While Perry appears to be testing the presidential waters by traveling to U.S. cities, including Los Angeles on Thursday, and touting Texas’ business-friendly environment, corporate leaders are criticizing a 2012-2013 state budget that cuts higher-education spending while shortchanging primary and secondary schools by $4 billion in the two years that begin in September.
Executives including Ed Whitacre, a former chairman of Dallas-based AT&T, have said cuts of that magnitude may make Texas less competitive. The state ranks 43rd in graduation rates, according to the Legislative Budget Board in Austin.
“For Texas to cut $4 billion from public-school funding now, when a better-educated Texas can be a bulwark against future recessions, seems unwise, not conservative and, in fact, very risky,” Charles Butt, chairman of H.E. Butt Grocery in San Antonio, wrote in a letter published June 10 in the Houston Chronicle.
Public schools have started firing teachers and increasing class sizes, while colleges and universities will receive $1.2 billion less. Lawmakers didn’t raise taxes or dip into the state’s $9 billion Rainy Day fund. Read More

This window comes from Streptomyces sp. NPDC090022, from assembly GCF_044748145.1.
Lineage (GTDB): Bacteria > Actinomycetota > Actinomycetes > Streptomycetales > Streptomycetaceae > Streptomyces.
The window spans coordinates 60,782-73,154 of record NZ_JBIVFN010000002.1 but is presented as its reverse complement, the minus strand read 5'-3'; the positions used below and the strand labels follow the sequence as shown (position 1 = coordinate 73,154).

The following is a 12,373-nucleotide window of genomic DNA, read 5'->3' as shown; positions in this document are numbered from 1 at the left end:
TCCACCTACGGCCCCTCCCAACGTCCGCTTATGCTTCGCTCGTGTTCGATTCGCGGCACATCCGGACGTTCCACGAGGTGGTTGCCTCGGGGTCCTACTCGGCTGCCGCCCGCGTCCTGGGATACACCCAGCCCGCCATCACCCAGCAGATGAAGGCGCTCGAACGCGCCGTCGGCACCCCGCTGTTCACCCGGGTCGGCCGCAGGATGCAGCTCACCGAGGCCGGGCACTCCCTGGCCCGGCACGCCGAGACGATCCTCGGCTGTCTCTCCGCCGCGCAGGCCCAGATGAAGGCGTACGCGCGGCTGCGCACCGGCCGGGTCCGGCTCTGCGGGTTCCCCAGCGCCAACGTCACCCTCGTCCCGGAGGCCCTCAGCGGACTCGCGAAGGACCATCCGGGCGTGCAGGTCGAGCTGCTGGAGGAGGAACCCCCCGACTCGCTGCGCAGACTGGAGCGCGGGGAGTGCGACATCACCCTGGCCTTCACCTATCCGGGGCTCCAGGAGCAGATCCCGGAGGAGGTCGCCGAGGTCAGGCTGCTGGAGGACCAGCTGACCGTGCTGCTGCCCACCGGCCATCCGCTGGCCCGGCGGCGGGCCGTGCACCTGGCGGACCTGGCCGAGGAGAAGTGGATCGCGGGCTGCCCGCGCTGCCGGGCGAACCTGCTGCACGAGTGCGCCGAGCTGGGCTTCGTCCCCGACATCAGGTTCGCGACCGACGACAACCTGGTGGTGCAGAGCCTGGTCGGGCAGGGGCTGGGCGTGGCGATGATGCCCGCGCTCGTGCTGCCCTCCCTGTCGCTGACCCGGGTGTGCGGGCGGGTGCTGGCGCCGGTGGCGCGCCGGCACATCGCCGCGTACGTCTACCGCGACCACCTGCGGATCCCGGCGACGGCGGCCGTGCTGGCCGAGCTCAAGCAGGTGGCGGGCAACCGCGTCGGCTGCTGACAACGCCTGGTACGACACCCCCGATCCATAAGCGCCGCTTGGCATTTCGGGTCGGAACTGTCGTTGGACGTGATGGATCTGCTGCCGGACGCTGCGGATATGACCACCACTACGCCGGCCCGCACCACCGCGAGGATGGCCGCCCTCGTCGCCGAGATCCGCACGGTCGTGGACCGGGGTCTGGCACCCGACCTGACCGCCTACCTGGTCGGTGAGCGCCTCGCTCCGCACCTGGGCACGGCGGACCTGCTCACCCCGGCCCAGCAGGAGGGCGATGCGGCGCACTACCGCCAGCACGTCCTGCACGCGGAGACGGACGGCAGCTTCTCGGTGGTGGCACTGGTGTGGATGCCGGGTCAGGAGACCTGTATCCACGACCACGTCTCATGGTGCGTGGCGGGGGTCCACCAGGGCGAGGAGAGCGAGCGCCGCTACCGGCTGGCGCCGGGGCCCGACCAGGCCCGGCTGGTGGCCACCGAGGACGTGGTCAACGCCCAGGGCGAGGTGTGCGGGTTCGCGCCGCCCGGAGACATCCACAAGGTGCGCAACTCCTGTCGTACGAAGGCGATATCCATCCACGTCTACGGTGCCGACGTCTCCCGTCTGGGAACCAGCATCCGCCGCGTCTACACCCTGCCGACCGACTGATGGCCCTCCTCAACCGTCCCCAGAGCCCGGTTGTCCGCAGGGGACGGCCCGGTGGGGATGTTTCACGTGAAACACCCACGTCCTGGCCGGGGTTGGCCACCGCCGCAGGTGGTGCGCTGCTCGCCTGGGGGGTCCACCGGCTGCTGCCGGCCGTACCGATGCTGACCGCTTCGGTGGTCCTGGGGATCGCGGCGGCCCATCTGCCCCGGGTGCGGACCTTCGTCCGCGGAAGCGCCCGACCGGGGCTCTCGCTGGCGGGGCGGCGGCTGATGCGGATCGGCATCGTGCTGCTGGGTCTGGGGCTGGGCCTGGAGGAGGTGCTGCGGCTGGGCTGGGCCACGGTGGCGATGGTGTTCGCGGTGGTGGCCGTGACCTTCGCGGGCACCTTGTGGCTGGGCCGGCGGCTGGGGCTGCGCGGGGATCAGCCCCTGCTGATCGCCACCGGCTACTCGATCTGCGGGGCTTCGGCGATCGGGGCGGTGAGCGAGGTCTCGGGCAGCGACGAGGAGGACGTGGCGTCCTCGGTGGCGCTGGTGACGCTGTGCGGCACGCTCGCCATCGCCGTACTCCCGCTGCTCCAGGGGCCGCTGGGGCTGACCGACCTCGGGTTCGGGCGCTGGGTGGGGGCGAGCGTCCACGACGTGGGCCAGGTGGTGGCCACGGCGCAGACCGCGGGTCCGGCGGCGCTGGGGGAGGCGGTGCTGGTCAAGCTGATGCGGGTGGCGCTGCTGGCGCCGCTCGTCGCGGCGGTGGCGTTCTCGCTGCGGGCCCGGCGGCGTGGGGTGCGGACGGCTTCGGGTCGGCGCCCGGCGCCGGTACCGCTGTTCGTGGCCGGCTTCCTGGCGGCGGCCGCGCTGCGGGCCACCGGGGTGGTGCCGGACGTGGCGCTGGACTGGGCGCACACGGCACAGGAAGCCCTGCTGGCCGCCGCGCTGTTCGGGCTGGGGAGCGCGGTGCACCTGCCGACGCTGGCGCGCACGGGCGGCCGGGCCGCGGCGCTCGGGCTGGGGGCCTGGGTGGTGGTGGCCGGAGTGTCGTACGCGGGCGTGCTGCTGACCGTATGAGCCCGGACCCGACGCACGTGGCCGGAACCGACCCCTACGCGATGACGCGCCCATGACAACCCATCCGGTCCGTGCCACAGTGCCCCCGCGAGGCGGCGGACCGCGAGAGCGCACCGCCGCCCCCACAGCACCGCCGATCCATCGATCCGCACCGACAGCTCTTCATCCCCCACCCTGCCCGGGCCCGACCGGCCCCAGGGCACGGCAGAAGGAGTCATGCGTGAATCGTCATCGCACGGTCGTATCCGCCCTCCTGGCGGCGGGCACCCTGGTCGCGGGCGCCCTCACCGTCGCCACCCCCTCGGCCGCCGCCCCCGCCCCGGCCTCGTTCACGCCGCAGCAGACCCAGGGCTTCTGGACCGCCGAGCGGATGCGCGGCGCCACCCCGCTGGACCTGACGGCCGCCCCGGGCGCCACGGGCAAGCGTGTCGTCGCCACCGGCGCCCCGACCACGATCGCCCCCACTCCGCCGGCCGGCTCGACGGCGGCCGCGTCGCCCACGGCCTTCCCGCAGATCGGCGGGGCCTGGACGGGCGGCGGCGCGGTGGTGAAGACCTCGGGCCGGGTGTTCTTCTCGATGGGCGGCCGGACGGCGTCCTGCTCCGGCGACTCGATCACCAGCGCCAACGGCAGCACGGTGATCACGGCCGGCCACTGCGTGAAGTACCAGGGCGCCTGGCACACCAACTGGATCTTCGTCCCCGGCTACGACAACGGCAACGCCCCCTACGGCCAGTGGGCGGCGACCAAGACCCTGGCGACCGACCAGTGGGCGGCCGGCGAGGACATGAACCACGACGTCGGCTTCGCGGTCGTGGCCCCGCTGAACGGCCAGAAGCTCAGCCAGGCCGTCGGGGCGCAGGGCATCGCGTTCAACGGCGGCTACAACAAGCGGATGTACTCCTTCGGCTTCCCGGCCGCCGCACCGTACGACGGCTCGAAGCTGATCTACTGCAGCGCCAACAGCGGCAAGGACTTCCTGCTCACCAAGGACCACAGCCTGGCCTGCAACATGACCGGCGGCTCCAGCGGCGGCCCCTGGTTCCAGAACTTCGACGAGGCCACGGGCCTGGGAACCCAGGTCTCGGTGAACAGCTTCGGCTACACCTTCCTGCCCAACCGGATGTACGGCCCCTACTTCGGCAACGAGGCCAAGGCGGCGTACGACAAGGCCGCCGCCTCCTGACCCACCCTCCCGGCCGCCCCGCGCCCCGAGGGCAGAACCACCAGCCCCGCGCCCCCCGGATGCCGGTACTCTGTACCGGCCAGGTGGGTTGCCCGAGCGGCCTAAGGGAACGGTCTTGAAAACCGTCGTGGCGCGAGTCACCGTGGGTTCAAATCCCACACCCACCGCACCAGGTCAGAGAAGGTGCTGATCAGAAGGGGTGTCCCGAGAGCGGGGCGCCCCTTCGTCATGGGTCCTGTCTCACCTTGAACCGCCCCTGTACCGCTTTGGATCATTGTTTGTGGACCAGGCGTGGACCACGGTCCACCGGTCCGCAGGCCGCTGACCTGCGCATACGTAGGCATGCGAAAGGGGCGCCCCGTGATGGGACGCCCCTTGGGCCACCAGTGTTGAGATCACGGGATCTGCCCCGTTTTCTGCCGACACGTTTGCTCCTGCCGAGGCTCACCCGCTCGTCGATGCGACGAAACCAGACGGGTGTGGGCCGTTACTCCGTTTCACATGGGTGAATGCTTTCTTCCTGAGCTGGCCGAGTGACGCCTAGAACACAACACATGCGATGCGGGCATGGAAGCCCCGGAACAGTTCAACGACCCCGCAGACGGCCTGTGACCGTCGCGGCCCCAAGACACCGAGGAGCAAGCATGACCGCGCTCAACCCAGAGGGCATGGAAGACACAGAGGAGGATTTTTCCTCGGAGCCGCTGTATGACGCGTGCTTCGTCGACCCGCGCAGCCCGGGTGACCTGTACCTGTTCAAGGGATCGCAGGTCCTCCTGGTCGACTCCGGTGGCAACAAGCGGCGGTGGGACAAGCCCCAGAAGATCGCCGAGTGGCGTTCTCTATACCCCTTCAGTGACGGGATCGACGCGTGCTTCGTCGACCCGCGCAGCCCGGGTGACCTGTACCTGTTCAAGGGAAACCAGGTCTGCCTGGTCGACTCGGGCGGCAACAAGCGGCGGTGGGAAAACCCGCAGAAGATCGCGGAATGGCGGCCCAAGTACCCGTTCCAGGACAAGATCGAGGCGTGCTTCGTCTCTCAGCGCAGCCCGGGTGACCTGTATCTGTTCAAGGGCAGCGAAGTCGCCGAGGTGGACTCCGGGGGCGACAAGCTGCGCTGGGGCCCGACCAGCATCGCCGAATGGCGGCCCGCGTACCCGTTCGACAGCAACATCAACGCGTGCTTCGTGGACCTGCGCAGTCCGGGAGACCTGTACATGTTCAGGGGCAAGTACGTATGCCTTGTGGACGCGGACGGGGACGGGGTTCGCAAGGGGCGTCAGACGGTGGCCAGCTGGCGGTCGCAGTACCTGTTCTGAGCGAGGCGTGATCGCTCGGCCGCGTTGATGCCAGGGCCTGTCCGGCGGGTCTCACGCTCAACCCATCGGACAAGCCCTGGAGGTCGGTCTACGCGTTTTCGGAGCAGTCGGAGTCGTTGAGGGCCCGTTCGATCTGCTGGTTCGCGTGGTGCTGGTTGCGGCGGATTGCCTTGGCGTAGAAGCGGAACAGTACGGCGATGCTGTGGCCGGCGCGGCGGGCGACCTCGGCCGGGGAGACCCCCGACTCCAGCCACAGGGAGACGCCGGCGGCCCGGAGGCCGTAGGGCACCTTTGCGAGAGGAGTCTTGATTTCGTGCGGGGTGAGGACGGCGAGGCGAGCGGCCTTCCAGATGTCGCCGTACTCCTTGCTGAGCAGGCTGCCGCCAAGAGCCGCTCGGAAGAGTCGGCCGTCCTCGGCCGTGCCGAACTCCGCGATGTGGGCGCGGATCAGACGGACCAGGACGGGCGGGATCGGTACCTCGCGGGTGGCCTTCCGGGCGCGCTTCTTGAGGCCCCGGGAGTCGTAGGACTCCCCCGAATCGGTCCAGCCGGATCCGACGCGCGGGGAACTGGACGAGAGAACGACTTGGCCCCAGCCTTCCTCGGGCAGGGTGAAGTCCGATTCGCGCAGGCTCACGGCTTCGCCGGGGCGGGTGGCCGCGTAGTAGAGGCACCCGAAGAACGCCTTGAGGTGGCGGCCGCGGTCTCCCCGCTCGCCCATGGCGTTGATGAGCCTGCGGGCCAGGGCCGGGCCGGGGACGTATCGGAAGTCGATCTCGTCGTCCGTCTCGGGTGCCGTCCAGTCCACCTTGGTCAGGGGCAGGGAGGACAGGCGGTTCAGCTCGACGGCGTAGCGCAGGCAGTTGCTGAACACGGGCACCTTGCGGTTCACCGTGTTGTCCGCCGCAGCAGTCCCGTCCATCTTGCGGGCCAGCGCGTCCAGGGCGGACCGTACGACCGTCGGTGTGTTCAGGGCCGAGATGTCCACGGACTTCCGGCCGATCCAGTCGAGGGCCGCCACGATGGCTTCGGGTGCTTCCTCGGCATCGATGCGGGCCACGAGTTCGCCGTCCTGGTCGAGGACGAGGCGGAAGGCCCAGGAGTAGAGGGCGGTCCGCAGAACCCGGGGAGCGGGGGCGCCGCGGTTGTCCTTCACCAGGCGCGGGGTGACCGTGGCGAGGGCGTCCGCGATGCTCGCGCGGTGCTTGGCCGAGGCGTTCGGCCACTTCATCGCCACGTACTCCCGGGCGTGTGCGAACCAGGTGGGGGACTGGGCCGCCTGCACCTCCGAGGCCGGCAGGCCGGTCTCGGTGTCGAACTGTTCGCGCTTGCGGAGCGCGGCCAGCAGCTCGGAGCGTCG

Long-awaited performance data at the University of Texas has now been analyzed by the Center for College Affordability and Productivity. The findings are nothing less than shocking and help explain why our public colleges have become so expensive.
The data reveals that a sizable percentage of the teaching staff at our premier publicly-funded university lead a very good life. But it proves to be far less than a good deal for Texas taxpayers and students.
The research reveals that only one out of five faculty members teach more than half of all the classroom hours. These hard-working professors carry nearly 60 percent of the teaching load for less than 30 percent of the overall cost of the entire faculty. They also produce 18 percent of all the research dollars generated at UT. These productive heroes are a very good deal for Texans.